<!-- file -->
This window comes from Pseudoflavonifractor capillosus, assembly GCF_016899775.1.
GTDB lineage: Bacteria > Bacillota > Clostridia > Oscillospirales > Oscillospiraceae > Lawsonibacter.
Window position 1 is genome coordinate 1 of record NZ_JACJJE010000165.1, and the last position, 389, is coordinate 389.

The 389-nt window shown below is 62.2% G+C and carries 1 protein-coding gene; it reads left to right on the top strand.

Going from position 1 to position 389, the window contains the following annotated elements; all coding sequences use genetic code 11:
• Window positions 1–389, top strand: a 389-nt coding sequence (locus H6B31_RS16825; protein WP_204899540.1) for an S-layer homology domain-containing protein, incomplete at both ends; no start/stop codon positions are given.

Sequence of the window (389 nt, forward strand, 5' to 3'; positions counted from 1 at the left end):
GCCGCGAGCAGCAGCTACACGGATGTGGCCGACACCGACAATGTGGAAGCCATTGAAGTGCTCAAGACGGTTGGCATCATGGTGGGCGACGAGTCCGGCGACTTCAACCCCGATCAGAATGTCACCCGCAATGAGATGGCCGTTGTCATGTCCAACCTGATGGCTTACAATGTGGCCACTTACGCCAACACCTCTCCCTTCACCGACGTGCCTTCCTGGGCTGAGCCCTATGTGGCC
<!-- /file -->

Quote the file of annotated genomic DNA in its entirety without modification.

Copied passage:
This window comes from Pseudoflavonifractor capillosus, assembly GCF_016899775.1.
GTDB lineage: Bacteria > Bacillota > Clostridia > Oscillospirales > Oscillospiraceae > Lawsonibacter.
Window position 1 is genome coordinate 1 of record NZ_JACJJE010000165.1, and the last position, 389, is coordinate 389.

The 389-nt window shown below is 62.2% G+C and carries 1 protein-coding gene; it reads left to right on the top strand.

Going from position 1 to position 389, the window contains the following annotated elements; all coding sequences use genetic code 11:
• Window positions 1–389, top strand: a 389-nt coding sequence (locus H6B31_RS16825; protein WP_204899540.1) for an S-layer homology domain-containing protein, incomplete at both ends; no start/stop codon positions are given.

Sequence of the window (389 nt, forward strand, 5' to 3'; positions counted from 1 at the left end):
GCCGCGAGCAGCAGCTACACGGATGTGGCCGACACCGACAATGTGGAAGCCATTGAAGTGCTCAAGACGGTTGGCATCATGGTGGGCGACGAGTCCGGCGACTTCAACCCCGATCAGAATGTCACCCGCAATGAGATGGCCGTTGTCATGTCCAACCTGATGGCTTACAATGTGGCCACTTACGCCAACACCTCTCCCTTCACCGACGTGCCTTCCTGGGCTGAGCCCTATGTGGCC